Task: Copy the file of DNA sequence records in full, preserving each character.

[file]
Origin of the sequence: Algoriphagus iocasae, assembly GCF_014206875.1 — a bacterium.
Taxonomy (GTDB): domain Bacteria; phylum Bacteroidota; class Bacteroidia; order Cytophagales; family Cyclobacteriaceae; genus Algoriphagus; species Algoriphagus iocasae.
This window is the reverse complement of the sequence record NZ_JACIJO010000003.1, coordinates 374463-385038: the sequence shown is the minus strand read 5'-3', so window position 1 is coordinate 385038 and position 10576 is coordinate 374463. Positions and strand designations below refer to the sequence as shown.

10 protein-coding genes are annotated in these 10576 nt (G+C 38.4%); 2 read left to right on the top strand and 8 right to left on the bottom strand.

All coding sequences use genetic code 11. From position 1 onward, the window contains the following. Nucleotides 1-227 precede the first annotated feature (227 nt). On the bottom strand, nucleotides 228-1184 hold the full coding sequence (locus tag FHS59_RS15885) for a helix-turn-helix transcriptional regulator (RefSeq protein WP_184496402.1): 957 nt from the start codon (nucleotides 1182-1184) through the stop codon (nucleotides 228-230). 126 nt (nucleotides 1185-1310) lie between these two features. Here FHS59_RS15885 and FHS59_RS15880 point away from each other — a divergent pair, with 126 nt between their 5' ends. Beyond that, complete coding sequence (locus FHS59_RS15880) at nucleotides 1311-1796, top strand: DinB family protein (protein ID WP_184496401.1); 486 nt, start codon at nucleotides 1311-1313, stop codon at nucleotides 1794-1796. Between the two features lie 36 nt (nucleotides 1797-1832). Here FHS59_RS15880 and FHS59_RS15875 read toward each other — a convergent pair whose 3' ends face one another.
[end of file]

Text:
Origin of the sequence: Algoriphagus iocasae, assembly GCF_014206875.1 — a bacterium.
Taxonomy (GTDB): domain Bacteria; phylum Bacteroidota; class Bacteroidia; order Cytophagales; family Cyclobacteriaceae; genus Algoriphagus; species Algoriphagus iocasae.
This window is the reverse complement of the sequence record NZ_JACIJO010000003.1, coordinates 374463-385038: the sequence shown is the minus strand read 5'-3', so window position 1 is coordinate 385038 and position 10576 is coordinate 374463. Positions and strand designations below refer to the sequence as shown.

10 protein-coding genes are annotated in these 10576 nt (G+C 38.4%); 2 read left to right on the top strand and 8 right to left on the bottom strand.

All coding sequences use genetic code 11. From position 1 onward, the window contains the following. Nucleotides 1-227 precede the first annotated feature (227 nt). On the bottom strand, nucleotides 228-1184 hold the full coding sequence (locus tag FHS59_RS15885) for a helix-turn-helix transcriptional regulator (RefSeq protein WP_184496402.1): 957 nt from the start codon (nucleotides 1182-1184) through the stop codon (nucleotides 228-230). 126 nt (nucleotides 1185-1310) lie between these two features. Here FHS59_RS15885 and FHS59_RS15880 point away from each other — a divergent pair, with 126 nt between their 5' ends. Beyond that, complete coding sequence (locus FHS59_RS15880) at nucleotides 1311-1796, top strand: DinB family protein (protein ID WP_184496401.1); 486 nt, start codon at nucleotides 1311-1313, stop codon at nucleotides 1794-1796. Between the two features lie 36 nt (nucleotides 1797-1832). Here FHS59_RS15880 and FHS59_RS15875 read toward each other — a convergent pair whose 3' ends face one another.